‘I walk’d about on the shore, lifting up my hands, and my whole being, as I may say, wrapt up in the contemplation of my deliverance . . . reflecting upon all my comrades that were drown’d, and that there should not be one soul sav’d but my self . . .’
Who has not dreamed of life on an exotic isle, far away from civilization? Here is the novel which has inspired countless imitations by lesser writers, none of which equal the power and originality of Defoe’s famous book.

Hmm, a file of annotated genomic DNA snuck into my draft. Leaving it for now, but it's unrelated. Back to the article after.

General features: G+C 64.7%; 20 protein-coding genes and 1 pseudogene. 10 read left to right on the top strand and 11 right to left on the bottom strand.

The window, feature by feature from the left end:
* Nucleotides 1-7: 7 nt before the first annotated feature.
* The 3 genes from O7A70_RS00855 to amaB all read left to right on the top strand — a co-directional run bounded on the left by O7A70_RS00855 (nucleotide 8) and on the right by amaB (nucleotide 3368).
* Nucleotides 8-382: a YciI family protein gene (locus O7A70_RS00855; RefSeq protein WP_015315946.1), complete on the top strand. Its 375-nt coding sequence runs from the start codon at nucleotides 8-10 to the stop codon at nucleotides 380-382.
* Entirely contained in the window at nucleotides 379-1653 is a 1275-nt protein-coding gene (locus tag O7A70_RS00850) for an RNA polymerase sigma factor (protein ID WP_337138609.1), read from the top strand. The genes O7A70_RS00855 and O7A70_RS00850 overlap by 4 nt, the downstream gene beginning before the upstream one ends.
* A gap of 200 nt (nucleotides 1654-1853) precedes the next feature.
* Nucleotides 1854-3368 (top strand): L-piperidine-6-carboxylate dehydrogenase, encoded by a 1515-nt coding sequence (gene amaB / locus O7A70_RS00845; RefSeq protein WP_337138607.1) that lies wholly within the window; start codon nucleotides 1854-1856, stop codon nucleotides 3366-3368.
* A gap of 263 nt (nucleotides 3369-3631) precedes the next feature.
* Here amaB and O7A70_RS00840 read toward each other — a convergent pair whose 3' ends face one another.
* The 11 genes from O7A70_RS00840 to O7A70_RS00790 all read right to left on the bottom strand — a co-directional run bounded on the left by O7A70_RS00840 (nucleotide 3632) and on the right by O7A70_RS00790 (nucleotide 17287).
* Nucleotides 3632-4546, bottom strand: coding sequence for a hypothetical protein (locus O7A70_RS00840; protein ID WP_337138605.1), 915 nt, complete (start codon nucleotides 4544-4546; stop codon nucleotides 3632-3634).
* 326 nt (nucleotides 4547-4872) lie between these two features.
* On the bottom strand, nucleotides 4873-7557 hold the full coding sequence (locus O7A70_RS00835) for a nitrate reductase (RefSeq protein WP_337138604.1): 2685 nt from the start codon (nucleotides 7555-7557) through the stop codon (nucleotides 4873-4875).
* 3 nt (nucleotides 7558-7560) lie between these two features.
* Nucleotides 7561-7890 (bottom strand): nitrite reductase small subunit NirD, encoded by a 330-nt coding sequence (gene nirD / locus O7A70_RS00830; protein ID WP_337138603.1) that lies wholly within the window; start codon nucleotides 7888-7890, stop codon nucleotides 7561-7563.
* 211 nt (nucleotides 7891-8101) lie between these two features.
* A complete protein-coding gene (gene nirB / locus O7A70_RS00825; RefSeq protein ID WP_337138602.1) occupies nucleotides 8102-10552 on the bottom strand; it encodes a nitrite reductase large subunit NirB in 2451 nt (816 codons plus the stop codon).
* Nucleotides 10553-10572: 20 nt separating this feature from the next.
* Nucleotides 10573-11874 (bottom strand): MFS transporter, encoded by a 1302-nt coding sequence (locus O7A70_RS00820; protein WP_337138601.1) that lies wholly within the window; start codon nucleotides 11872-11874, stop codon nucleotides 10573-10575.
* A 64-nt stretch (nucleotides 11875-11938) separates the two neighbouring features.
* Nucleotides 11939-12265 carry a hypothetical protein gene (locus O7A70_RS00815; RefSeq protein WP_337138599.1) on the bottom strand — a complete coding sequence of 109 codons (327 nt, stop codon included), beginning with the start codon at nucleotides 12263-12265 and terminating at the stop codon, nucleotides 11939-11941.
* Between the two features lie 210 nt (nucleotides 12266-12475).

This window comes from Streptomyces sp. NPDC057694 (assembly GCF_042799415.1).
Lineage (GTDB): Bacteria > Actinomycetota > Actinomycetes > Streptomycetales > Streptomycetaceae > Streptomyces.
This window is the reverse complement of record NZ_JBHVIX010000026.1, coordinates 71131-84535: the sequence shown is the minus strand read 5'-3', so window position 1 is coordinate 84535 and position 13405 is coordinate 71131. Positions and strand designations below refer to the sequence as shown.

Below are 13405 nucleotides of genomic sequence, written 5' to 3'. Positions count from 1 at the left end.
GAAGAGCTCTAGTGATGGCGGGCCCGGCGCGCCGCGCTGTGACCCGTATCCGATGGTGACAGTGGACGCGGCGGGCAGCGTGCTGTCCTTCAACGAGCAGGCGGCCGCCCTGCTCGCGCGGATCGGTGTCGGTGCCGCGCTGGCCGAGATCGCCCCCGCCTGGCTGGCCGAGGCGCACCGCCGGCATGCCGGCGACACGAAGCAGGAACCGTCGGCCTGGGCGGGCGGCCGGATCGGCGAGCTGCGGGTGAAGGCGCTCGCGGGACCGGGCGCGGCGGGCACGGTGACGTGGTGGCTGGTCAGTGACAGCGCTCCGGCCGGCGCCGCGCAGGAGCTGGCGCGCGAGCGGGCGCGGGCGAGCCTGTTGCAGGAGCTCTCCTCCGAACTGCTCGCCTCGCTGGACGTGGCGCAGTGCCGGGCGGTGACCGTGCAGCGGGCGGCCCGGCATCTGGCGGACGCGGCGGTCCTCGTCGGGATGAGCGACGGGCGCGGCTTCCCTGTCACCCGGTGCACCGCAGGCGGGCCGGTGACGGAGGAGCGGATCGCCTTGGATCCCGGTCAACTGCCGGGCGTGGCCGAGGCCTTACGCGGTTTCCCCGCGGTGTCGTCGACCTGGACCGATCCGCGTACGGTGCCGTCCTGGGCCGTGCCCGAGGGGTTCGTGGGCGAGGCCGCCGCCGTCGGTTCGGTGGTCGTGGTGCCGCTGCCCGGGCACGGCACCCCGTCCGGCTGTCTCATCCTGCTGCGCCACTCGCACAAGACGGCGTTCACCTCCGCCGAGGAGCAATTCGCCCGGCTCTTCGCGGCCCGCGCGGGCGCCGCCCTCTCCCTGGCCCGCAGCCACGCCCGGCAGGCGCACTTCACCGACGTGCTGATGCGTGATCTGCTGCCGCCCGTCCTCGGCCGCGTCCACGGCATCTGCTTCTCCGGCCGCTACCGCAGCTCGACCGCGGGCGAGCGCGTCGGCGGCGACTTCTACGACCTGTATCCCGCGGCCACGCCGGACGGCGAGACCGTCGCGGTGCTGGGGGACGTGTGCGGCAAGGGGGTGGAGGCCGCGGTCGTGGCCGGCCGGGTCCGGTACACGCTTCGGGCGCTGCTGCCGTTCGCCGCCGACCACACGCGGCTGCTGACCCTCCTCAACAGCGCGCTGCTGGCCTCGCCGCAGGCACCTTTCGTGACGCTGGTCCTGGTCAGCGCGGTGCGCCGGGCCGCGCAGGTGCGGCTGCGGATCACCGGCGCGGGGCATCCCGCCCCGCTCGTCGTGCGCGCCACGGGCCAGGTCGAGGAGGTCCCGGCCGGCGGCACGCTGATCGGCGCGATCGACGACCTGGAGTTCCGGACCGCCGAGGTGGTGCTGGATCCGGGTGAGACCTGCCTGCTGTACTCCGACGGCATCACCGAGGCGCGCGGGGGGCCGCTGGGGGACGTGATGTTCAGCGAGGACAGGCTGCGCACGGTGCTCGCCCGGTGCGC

Robinson Crusoe, set ashore on an island after a terrible storm at sea, is forced to make do with only a knife, some tobacco, and a pipe. He learns how to build a canoe, make bread, and endure endless solitude.
That is, until, twenty-four years later, when he confronts another human being. First published in 1719, Robinson Crusoe has been praised by such writers as James Joyce, Virginia Woolf, and Samuel Johnson as one of the greatest novels in the English language.
Robinson Crusoe is a simple stereotype; he is you and me forced back on to our own resources. He was inspired by the true adventures of the Scottish sailor Alexander Selkirk, an able but short-fused...Read more